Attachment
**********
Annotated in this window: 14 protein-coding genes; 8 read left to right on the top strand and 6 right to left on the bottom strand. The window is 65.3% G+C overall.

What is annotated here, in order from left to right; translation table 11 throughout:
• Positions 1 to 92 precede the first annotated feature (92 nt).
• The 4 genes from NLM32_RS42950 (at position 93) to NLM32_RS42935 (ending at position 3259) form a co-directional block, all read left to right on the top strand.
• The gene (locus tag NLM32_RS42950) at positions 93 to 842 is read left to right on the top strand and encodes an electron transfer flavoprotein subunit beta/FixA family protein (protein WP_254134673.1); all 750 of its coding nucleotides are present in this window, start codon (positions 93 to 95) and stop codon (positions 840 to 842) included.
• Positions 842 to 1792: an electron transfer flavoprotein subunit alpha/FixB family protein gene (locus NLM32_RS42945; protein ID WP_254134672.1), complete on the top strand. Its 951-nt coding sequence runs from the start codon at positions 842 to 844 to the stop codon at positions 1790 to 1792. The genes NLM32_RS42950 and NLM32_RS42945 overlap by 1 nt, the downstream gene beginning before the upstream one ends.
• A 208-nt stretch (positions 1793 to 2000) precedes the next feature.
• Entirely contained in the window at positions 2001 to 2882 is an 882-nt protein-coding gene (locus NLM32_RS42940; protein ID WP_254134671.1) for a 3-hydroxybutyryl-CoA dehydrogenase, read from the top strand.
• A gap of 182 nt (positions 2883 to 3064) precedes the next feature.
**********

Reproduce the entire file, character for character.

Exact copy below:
Annotated in this window: 14 protein-coding genes; 8 read left to right on the top strand and 6 right to left on the bottom strand. The window is 65.3% G+C overall.

What is annotated here, in order from left to right; translation table 11 throughout:
• Positions 1 to 92 precede the first annotated feature (92 nt).
• The 4 genes from NLM32_RS42950 (at position 93) to NLM32_RS42935 (ending at position 3259) form a co-directional block, all read left to right on the top strand.
• The gene (locus tag NLM32_RS42950) at positions 93 to 842 is read left to right on the top strand and encodes an electron transfer flavoprotein subunit beta/FixA family protein (protein WP_254134673.1); all 750 of its coding nucleotides are present in this window, start codon (positions 93 to 95) and stop codon (positions 840 to 842) included.
• Positions 842 to 1792: an electron transfer flavoprotein subunit alpha/FixB family protein gene (locus NLM32_RS42945; protein ID WP_254134672.1), complete on the top strand. Its 951-nt coding sequence runs from the start codon at positions 842 to 844 to the stop codon at positions 1790 to 1792. The genes NLM32_RS42950 and NLM32_RS42945 overlap by 1 nt, the downstream gene beginning before the upstream one ends.
• A 208-nt stretch (positions 1793 to 2000) precedes the next feature.
• Entirely contained in the window at positions 2001 to 2882 is an 882-nt protein-coding gene (locus NLM32_RS42940; protein ID WP_254134671.1) for a 3-hydroxybutyryl-CoA dehydrogenase, read from the top strand.
• A gap of 182 nt (positions 2883 to 3064) precedes the next feature.